Division of Military Disposable Retired Pay in Divorce Proceedings
Under a federal law called the Uniformed Services Former Spouse Protection Act (USFSPA for short), Missouri courts are empowered to divide a service members disposable retired pay in the same manner as property. Since disposable retired pay is a federal government entitlement and not a pension plan, the rules under ERISA do not apply, and the entitlement does not require a Qualified Relations Domestic Order. However, certain restrictions and requirements do apply for a spouse to receive a portion of the retired pay.
In all cases where a member is on active duty at the time of divorce, the member's rights under the Soldiers and Sailors Civil Relief Act must be observed. Also, a member must be married for 10 years during which the member performed at least 10 years of creditable military service. This is called the10/10 rule. It is important to note, however, that a service member is not even eligible to receive disposable retired pay unless he or she has served for at least 20 years. A spouse or former spouse cannot receive something that the service member is not entitled to receive.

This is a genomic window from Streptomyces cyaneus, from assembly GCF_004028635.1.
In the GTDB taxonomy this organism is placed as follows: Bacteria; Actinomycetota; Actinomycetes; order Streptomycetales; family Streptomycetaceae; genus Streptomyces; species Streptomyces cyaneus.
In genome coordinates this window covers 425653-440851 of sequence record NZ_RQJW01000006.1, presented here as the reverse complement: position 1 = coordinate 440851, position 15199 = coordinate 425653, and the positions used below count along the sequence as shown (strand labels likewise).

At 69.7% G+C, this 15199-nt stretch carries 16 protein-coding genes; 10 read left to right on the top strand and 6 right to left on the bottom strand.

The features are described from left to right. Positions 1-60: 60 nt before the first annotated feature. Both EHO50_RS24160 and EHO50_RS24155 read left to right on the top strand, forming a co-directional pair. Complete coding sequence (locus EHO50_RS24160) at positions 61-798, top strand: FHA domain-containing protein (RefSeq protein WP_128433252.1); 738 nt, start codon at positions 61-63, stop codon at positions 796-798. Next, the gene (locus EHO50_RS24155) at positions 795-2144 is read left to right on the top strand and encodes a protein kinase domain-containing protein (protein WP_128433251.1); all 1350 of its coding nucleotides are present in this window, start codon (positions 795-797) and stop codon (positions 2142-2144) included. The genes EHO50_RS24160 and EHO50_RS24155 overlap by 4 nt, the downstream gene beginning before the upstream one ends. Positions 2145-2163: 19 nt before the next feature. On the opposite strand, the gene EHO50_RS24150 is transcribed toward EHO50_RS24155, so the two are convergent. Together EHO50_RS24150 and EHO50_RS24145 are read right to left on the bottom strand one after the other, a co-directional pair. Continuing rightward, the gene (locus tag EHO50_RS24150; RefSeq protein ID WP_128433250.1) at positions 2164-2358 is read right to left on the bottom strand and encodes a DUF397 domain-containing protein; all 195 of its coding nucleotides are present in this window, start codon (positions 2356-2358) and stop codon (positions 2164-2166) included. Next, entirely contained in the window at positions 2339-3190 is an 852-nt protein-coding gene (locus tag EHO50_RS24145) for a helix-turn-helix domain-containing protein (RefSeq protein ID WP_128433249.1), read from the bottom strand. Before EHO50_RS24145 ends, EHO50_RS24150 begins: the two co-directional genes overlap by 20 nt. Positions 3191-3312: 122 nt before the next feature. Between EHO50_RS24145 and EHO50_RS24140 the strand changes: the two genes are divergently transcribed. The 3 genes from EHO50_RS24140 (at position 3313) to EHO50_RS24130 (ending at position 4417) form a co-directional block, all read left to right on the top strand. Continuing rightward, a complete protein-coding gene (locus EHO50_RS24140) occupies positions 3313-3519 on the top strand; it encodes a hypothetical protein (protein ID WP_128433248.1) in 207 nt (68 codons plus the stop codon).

Disposable retired pay is defined as gross retired pay less authorized deductions. The court can award a spouse any percentage of the disposable retired pay, all the way up to 100%. However, only awards of 50% or less can be enforced by the Defense Finance and Accounting Sevice. Basically, if application is properly made, the DFAS will withhold and pay directly to the former spouse their award of the disposable retired pay up to 50%. This guarantees that the former spouse will receive their portion of the award. Anything in excess of 50% is up to the servicemember to pay to the spouse.
The law requires that a division of property be expressed as either a percentage or a fixed amount. However, cost of living increases are only paid out for awards that are expressed as a percentage. Formulas may be used also, but the court order must include all the elements of the formula to be valid. If the service member is a reservist, the court order must include the "points" that the service member earned during the marriage.
Payments under the USFSPA will begin within 90 days of the member's entry on the retirement rolls, but reservists are not eligible to begin receivng the retired pay untl the age of 60. The payments will continue until death of either party or remarriage of the former spouse. Note that if the servicemeber dies before the former spouse, the former spouse may then be entitlted to income from the Survivor Benefit Plan.